Beijing will not relax its efforts to sell Chinese products overseas in 2010 and seek a bigger share in the global market, China's vice trade minister said on Sunday.
China, which may have replaced Germany to be the world's largest exporter in 2009, is a "big trading nation" but not yet a "powerful trading nation," vice commerce Minister Zhong Shan said.
"China's exports in 2010 will grow, and there's no doubt about that," Zhong said, declining to provide detailed forecasts.
China's exports were hit hard by the global financial turmoil, falling 18.8 percent in the first 11 months from a year earlier.
But the market share for Chinese products has increased in 2009 as sales from other countries have fallen even more deeply, Zhong told a forum at the University of International Business and Economics in Beijing.
Other countries have blamed China's unofficial policy of repegging the yuan to the dollar since the summer of 2008 for making its products artificially competitive.
China will feel pressure on its yuan policy but will maintain "basic stability" Zhong said, in a reiteration of long-standing government policy.
He said export growth is vital for China to drive economic growth and create jobs at home.
For example, Zhong said exporting 30 million shirts benefits the Chinese economy more than exporting one Boeing 747, referring to a domestic debate over how much China should support existing labor-intensive export industries versus how much it should move up the value chain.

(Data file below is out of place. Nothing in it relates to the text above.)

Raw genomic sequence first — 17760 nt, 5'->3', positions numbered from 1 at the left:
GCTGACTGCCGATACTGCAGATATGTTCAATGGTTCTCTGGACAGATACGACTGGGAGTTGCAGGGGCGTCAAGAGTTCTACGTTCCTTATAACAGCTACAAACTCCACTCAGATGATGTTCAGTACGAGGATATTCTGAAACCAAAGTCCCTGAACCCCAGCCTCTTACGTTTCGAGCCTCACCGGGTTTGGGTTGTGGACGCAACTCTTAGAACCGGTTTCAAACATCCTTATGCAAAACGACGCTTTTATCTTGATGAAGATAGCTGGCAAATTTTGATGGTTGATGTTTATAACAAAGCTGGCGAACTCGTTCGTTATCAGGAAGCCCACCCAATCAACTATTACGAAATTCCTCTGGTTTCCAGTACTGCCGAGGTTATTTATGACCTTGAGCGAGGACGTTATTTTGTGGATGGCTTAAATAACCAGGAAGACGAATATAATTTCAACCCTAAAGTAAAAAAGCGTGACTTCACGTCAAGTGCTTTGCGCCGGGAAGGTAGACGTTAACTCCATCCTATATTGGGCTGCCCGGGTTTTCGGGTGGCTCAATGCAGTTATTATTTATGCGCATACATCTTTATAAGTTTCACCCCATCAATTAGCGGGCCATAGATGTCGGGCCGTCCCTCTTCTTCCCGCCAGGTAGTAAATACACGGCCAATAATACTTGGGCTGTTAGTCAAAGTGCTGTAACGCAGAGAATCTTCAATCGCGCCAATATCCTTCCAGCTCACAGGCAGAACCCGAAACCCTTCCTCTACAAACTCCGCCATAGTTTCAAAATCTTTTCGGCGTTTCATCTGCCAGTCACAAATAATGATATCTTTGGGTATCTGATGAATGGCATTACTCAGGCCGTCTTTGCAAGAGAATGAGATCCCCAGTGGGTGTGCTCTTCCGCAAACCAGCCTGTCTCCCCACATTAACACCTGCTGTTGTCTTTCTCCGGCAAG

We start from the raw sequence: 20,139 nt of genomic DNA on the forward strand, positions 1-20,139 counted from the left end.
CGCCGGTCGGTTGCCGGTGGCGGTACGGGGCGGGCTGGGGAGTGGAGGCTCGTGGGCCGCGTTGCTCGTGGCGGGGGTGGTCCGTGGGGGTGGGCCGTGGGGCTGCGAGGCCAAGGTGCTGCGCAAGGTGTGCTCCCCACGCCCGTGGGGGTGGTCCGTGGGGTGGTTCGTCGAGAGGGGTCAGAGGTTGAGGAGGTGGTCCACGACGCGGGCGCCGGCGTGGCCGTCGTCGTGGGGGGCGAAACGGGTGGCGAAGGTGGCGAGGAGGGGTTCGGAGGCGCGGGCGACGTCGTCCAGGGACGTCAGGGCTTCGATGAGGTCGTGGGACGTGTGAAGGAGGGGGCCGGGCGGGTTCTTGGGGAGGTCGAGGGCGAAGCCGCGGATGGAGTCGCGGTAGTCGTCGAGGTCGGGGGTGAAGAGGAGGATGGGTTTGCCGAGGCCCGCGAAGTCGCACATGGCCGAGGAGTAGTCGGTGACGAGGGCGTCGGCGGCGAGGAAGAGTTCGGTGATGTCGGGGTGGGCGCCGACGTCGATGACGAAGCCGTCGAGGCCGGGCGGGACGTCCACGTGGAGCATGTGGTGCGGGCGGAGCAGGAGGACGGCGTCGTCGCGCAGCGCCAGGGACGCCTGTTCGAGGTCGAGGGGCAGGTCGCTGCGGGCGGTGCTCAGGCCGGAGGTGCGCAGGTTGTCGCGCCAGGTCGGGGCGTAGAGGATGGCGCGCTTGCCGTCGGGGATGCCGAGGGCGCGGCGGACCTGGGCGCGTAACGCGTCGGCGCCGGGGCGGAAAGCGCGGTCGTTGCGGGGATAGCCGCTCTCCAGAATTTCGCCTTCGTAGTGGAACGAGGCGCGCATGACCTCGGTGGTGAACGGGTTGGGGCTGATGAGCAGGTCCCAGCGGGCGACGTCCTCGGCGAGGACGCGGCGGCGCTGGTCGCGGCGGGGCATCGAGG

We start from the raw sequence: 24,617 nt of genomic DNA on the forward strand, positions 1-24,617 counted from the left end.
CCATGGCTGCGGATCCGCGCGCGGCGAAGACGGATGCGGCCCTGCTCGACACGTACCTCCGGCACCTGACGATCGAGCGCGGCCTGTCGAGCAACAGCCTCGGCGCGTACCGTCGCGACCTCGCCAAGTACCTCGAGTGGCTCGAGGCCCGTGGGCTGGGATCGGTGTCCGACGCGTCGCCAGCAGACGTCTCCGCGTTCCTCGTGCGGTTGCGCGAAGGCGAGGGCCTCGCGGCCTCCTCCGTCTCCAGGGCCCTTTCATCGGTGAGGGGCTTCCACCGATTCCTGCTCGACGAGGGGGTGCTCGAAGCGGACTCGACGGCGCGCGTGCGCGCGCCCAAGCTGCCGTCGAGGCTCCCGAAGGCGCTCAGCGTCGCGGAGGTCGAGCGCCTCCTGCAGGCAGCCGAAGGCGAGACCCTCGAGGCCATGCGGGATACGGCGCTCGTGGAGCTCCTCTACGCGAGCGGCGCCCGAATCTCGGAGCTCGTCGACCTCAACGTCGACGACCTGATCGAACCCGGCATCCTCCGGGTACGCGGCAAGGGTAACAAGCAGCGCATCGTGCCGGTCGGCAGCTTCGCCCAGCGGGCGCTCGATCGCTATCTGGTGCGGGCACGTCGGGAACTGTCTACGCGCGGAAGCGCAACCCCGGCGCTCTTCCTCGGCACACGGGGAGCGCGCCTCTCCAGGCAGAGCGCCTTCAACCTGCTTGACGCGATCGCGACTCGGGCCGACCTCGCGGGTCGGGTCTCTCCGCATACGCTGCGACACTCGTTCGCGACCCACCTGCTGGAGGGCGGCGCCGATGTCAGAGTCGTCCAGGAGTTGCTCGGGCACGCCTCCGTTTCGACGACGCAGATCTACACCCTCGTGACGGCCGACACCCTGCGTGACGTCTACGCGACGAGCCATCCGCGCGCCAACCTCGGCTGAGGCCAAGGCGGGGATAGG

"Exporting 30 million shirts means we can create jobs for 10,000 people," Zhong said. "With the 10,000 people employed, their families, or 30,000 people, can have a well-off life."
China is under pressure from its trading partners to balance its outsize trade surplus, and Beijing has also listed trade balance as one of its key economic policy targets.
But Zhong said that does not mean a reduction in exports.
"Obama has told China to import more and export less, to save less and spend more, but what is United States doing? It is trying to expand its own exports," Zhong said.
"I don't want to say whether the United States is wrong or right," he continued. "But we can't say easily that China has been exporting too much."
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